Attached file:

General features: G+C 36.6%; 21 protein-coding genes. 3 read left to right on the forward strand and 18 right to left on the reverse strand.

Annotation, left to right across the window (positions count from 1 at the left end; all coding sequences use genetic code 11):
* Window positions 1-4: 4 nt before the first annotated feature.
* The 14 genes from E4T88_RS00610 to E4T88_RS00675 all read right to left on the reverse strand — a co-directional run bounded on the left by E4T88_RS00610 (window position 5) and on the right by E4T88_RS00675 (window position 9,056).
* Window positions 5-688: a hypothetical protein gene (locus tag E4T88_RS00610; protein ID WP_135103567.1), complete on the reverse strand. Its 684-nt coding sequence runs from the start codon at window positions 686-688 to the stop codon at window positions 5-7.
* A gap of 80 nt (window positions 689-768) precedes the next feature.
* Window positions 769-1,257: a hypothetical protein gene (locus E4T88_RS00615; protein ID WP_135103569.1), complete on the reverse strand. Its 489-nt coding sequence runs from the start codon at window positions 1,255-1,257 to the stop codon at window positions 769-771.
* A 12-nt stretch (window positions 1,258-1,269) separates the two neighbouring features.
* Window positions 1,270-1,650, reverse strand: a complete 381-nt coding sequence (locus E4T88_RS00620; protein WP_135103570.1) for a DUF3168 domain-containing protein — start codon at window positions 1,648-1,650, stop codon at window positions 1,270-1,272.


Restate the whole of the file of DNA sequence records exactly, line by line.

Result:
General features: G+C 36.6%; 21 protein-coding genes. 3 read left to right on the forward strand and 18 right to left on the reverse strand.

Annotation, left to right across the window (positions count from 1 at the left end; all coding sequences use genetic code 11):
* Window positions 1-4: 4 nt before the first annotated feature.
* The 14 genes from E4T88_RS00610 to E4T88_RS00675 all read right to left on the reverse strand — a co-directional run bounded on the left by E4T88_RS00610 (window position 5) and on the right by E4T88_RS00675 (window position 9,056).
* Window positions 5-688: a hypothetical protein gene (locus tag E4T88_RS00610; protein ID WP_135103567.1), complete on the reverse strand. Its 684-nt coding sequence runs from the start codon at window positions 686-688 to the stop codon at window positions 5-7.
* A gap of 80 nt (window positions 689-768) precedes the next feature.
* Window positions 769-1,257: a hypothetical protein gene (locus E4T88_RS00615; protein ID WP_135103569.1), complete on the reverse strand. Its 489-nt coding sequence runs from the start codon at window positions 1,255-1,257 to the stop codon at window positions 769-771.
* A 12-nt stretch (window positions 1,258-1,269) separates the two neighbouring features.
* Window positions 1,270-1,650, reverse strand: a complete 381-nt coding sequence (locus E4T88_RS00620; protein WP_135103570.1) for a DUF3168 domain-containing protein — start codon at window positions 1,648-1,650, stop codon at window positions 1,270-1,272.